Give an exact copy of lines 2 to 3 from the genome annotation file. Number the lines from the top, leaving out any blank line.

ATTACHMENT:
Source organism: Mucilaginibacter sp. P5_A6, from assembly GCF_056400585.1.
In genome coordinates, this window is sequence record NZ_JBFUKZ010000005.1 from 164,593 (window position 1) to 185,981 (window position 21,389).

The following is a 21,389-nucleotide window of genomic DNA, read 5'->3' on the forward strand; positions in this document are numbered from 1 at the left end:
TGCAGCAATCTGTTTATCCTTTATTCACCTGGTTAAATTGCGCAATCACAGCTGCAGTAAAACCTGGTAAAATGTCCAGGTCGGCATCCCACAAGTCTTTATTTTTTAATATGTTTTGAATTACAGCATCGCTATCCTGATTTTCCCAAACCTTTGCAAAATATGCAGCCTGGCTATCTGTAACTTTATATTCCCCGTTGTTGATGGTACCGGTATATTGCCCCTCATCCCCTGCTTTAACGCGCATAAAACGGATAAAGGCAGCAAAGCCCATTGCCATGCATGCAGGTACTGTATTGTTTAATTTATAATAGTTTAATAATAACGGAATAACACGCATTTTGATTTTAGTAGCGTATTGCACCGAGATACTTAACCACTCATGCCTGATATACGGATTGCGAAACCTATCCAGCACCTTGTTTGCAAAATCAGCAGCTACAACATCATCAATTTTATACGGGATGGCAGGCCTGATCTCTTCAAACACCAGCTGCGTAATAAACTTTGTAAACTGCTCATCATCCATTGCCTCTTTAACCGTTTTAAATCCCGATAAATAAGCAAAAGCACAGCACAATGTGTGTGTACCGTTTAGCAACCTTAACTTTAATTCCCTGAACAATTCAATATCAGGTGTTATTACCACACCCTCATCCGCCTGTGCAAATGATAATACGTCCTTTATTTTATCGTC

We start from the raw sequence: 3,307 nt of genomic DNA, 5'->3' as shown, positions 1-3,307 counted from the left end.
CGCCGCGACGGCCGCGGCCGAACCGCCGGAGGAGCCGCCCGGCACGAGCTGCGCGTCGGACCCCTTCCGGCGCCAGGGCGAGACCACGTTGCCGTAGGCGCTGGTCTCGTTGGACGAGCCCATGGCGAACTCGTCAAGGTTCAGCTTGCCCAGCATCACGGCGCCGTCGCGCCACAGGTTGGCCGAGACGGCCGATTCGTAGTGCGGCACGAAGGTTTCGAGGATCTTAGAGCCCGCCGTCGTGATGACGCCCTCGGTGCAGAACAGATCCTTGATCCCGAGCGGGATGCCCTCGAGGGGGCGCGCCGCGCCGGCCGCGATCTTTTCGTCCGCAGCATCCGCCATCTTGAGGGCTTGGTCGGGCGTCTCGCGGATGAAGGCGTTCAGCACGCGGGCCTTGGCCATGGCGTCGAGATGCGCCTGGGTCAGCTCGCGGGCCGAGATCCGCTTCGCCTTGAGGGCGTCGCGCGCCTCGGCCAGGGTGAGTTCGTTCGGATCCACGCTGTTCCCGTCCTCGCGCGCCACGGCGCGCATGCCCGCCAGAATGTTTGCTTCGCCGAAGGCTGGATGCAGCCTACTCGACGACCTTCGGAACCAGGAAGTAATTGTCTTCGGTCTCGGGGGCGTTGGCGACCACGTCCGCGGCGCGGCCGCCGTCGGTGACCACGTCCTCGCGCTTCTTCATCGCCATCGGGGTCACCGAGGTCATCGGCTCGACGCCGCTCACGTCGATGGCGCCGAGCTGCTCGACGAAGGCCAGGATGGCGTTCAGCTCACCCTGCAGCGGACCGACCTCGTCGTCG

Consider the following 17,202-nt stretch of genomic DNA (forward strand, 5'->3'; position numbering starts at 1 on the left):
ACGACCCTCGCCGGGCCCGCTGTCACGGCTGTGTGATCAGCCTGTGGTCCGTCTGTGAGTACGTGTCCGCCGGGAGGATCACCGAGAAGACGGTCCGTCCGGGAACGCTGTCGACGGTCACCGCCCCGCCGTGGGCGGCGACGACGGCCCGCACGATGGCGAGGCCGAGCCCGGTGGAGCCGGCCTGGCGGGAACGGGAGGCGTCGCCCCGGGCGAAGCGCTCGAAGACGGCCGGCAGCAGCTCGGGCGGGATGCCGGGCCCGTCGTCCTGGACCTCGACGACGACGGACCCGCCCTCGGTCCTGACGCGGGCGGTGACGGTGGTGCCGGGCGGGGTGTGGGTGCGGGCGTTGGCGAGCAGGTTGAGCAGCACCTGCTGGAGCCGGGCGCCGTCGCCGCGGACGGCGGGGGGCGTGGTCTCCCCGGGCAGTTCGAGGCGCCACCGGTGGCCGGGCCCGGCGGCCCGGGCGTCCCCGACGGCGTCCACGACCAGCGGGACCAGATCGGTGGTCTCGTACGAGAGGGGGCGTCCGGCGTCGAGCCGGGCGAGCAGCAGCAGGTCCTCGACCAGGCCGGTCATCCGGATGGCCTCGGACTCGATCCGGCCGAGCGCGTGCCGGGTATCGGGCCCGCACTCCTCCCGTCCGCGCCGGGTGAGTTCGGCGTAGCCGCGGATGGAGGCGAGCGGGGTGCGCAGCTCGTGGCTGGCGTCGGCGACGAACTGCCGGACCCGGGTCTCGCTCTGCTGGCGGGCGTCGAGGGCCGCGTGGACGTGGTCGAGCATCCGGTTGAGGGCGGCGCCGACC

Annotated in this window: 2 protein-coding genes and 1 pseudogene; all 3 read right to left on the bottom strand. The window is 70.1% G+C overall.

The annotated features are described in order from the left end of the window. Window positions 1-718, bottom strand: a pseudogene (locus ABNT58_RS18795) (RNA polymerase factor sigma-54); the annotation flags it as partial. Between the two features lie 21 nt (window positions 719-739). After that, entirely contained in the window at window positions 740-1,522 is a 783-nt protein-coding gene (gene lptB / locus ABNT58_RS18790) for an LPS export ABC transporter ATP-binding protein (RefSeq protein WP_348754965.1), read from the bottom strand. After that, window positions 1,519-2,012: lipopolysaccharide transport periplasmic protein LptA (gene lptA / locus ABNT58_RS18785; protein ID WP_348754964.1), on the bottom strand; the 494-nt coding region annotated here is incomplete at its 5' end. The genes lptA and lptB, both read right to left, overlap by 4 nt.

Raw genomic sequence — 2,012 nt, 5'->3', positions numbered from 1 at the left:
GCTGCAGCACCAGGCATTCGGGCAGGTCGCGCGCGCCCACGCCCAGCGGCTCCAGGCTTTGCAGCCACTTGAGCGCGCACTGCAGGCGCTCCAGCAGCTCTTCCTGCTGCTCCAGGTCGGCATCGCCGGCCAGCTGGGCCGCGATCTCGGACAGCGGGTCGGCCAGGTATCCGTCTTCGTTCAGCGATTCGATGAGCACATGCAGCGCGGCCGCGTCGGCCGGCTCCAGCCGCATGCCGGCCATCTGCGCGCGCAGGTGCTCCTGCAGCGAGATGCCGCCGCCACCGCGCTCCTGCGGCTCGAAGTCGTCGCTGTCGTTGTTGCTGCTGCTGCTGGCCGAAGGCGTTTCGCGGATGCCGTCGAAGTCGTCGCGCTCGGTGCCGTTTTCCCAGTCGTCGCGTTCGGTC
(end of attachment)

In genome coordinates, this window is sequence record NZ_JBFUKZ010000005.1 from 164,593 (window position 1) to 185,981 (window position 21,389).

The following is a 21,389-nucleotide window of genomic DNA, read 5'->3' on the forward strand; positions in this document are numbered from 1 at the left end: